The Bloody Harpes

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Hey, y’all, and welcome to Southern Macabre! I’m Aeryn and I’m so glad you could join me for True Crime Friday! Today’s story may not be appropriate for younger listeners, so don’t say I didn’t warn you.

Today I’m going to tell you about the first American serial killers, Micajah “Big” and Wiley “Little” Harpe. Micajah was born Joshua Harper before 1768 and his cousin, Wiley, was born William Harper in 1770 to Scottish parents in what is now Orange County, North Carolina. Some sources say they were brothers, but a researcher had evidence that their fathers were brothers making them first cousins. Also, I’m not positive I pronounced the oldest one’s name right so I’ll refer to them as Big Harpe and Little Harpe to make it easier on me and so that this doesn’t get too confusing.

The Harpes were loyal to Britain during the American Revolution. Afterward, they became outlaws stealing from and killing settlers in the rural frontier west of the Appalachian Mountains. They killed between 39 and 50 men, women, and children during their reign of terror which lasted until their deaths.

At the beginning of the Revolutionary War, the Harpe’s fathers attempted to join Patriot American forces but were refused due to being loyalists prior to. Their neighbors didn’t trust them. This may have led to the Harpe brother’s feelings and bloodlust for revenge against their neighbors who they viewed as traitors against the British crown.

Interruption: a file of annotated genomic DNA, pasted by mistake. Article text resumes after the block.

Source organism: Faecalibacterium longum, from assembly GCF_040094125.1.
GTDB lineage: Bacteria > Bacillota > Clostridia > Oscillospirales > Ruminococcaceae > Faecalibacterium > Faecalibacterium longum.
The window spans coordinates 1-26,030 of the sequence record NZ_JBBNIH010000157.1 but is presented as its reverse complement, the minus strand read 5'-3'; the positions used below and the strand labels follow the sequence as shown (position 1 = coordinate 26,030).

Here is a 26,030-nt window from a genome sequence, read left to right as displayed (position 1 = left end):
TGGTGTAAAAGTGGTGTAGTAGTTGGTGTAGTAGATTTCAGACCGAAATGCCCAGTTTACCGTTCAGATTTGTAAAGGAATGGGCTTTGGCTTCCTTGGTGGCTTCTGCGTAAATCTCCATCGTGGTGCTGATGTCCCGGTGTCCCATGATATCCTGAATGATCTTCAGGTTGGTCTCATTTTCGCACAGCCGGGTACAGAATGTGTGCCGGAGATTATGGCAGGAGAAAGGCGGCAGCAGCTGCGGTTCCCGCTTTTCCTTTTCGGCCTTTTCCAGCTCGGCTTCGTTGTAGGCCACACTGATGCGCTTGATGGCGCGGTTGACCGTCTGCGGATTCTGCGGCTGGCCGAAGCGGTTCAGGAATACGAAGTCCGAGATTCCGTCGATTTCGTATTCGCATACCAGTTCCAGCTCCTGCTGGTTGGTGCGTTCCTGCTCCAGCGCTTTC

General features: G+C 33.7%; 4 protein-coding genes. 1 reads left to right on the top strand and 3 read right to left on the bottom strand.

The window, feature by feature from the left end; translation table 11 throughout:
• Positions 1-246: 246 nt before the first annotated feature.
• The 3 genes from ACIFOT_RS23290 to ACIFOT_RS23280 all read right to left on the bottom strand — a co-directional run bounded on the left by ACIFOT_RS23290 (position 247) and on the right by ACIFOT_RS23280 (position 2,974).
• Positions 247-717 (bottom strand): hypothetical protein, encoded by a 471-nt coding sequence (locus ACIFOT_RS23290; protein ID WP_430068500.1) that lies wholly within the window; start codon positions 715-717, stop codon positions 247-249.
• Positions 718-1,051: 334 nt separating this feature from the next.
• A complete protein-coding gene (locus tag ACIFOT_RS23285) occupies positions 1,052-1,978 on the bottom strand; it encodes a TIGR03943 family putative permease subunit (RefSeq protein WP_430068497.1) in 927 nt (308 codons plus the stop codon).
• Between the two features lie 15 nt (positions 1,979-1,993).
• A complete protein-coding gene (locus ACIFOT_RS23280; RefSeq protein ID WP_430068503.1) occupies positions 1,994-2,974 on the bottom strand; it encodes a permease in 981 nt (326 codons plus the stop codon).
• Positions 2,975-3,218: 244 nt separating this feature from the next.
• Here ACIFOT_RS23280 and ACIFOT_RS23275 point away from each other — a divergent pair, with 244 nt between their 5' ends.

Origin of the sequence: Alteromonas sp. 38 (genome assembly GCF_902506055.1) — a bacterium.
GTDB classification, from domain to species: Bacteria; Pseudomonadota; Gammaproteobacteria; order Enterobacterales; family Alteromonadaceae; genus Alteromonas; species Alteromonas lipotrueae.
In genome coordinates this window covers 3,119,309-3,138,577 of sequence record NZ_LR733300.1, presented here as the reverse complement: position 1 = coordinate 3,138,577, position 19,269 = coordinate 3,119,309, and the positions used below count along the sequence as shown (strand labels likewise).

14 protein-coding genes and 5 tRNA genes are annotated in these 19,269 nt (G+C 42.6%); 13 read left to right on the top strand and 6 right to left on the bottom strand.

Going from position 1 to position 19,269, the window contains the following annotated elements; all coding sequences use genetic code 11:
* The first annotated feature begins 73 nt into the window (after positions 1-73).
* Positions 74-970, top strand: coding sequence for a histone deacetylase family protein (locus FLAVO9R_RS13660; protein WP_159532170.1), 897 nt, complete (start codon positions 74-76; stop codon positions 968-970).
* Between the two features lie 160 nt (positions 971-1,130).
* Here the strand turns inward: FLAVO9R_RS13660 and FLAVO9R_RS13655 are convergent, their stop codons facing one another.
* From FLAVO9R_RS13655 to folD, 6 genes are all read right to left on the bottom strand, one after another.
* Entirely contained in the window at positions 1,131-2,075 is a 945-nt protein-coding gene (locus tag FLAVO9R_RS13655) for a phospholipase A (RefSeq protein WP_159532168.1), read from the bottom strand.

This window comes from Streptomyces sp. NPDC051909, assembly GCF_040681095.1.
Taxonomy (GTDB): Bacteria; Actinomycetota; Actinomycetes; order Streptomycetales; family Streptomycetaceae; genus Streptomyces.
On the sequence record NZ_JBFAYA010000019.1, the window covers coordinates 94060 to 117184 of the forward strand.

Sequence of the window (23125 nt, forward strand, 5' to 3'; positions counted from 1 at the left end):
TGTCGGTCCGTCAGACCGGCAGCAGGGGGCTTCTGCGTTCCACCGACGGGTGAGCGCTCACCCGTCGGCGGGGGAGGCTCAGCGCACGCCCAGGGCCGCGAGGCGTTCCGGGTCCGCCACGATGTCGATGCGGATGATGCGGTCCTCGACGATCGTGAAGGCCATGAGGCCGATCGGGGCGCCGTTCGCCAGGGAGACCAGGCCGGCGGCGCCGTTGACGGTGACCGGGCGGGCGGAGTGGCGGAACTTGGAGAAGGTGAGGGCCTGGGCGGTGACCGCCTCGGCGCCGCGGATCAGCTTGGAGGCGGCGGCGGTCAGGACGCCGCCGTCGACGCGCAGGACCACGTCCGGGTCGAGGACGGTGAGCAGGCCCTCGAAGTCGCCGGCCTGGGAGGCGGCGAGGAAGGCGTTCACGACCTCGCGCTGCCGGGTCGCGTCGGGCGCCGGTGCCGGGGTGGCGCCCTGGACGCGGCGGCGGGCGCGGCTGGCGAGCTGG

Captain James Wood claimed that Big Harpe and Little Harpe joined a Tory “rape gang” in North Carolina. They took advantage of wartime lawlessness by raping, stealing, murdering, and burning property. Especially farms belonging to Patriot colonists.

Captain Woods’s son, Frank, was a Patriot soldier and Susan Woods’s brother. Susan Woods was kidnapped by Big Harpe and forced to marry him. Frank said that he saw the Harpes serving loosely as Tory soldiers in October 1780 under British Commander Major Patrick Ferguson. Frank took aim at Big Harpe but missed.

Around April or May of 1775, Big Harpe and Little Harpe left North Carolina for overseer jobs in Virginia. Big Harpe traveled with two women who may have been sisters named Susan and Betsey or Betty Roberts. He had children with both women. Little Harpe married Sarah “Sally” Rice, the daughter of a minister. 

The Harpes basically vanished until 1797 when they began their crime spree through Tennessee, Kentucky, and Illinois. The Harpes eventually confessed to killing thirty-nine people, but some estimate that number being greater than fifty.

They were living in Knoxville, Tennessee that year, but were run out of town after being charged with stealing hogs and horses. They were accused of murdering a man named Johnson and this part is graphic. They ripped him open, covered him in urine, and filled his chest cavity with stones before dumping him in the river. This was their preferred method. They reportedly butchered anyone at the slightest provocation, even babies.

They fled to Kentucky where they entered the state around Cumberland Gap along the Wilderness Road. They possibly murdered a peddler named Peyton before stealing his horse and goods. In December 1797 they killed two travelers from Maryland. John Langford was murdered when he was traveling from Virginia to Kentucky and a local innkeeper pointed the finger at the Harpes. The two men were pursued, captured, and jailed at the state prison in Danville, Kentucky. Unfortunately, they were able to escape. A posse formed against them and the young son of a man who assisted authorities was killed and mutilated by the vengeful Harpes.

The governor of Kentucky placed a $300 bounty on each of their heads on April 22, 1799. Heading north, they killed two men named Edmonton and Stump. Then they murdered three men who were camping on the Saline River in Illinois.